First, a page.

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Sen. Carper weighs Iran nuclear deal

Delaware Public Media

The debate in Congress over the Iran nuclear deal announced earlier this week is just getting started – and Delaware’ senior senator says he taking his time to examine the details of the agreement.

Sen. Tom Carper (D-Delaware) says he’s looking forward to briefings from Secretary of State John Kerry and Energy Secretary Ernie Moniz next week as he digests the deal.

Carper notes lawmakers were updated during the negotiations.  He adds he’s become less skeptical of the agreement the more he’s heard  and believes many of his colleagues are more likely to support President Obama on the deal now as well.

If you’d had this vote, I don’t know, 12 months ago – if we’d had the agreement 12 months ago – I’m not sure a third of the House and a third of the Senate would have rallied behind him," Carper told Delaware Public Media. "I think what has happened has been an ongoing educational process that has enabled the rest of us in the House and Senate to understand what’s transpired, what’s gone on, in these talks, what were asking the Iranians to give up and subject themselves to.”

At a press conference Wednesday, President Obama challenged those already criticizing the deal to explain what the alternative is to keeping Iran from developing nuclear weapons.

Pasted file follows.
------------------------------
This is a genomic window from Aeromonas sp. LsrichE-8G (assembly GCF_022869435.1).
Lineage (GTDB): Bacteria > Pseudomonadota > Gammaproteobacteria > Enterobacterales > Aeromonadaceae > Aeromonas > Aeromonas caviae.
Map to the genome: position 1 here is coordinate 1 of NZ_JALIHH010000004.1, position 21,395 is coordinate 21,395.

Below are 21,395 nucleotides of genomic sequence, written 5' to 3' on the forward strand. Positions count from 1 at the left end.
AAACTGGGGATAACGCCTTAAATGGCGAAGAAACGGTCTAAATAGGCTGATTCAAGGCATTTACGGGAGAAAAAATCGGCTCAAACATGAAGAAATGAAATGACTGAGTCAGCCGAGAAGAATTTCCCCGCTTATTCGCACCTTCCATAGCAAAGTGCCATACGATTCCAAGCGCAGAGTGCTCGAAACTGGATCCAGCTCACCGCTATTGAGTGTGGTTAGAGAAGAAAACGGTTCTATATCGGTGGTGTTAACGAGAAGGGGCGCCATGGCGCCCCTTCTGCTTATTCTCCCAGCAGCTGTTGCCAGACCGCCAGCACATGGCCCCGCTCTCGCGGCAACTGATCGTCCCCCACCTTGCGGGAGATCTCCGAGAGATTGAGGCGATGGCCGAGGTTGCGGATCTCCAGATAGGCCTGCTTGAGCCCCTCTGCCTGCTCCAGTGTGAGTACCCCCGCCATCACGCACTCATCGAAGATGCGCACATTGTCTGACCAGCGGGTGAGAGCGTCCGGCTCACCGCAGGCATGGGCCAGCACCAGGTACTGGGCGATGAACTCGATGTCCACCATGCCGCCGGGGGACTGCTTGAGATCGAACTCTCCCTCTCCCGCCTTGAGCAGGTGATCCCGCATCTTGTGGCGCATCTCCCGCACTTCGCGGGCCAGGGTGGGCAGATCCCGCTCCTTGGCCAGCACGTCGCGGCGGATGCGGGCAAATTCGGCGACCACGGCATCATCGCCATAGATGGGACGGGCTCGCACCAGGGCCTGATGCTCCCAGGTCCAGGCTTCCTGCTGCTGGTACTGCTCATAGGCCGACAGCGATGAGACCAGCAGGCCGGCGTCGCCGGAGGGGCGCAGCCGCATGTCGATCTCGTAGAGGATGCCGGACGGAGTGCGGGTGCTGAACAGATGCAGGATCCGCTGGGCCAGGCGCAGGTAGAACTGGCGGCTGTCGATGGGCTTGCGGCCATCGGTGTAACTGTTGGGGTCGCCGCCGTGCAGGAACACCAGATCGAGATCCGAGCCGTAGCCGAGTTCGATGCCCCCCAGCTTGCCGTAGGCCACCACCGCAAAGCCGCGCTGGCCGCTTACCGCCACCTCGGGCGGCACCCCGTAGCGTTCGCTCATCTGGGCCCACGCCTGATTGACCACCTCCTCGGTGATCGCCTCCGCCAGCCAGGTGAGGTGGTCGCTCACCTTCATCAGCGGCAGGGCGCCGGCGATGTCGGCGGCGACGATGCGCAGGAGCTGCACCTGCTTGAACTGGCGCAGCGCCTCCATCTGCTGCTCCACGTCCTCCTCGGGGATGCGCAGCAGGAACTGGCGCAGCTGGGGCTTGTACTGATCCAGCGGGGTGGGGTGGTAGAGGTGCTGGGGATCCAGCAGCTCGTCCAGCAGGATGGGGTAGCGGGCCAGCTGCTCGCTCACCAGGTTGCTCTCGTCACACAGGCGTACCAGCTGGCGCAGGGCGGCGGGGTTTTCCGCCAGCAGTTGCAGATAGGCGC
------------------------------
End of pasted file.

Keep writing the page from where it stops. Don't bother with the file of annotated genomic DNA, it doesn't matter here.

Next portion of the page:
Carper says that is a compelling argument.

“If we don’t have an agreement like this we’re probably going to end up in a war – and frankly that is good for any of us," said Carper.  "And before we take that step we’ve got to try very hard to come up with something that denies the ability of the Iranians to have this kind of nuclear weapon because if they do,  you can bet the Saudis will have one soon and then in the most dangerous part of the world we’ll have all kinds armed with nuclear weapons.”

Congress has two months to review the deal before voting on whether to support it or not.

Tom Byrne has been a fixture covering news in Delaware for three decades. He joined Delaware Public Media in 2010 as our first news director and has guided the news team ever since. When he's not covering the news, he can be found reading history or pursuing his love of all things athletic.
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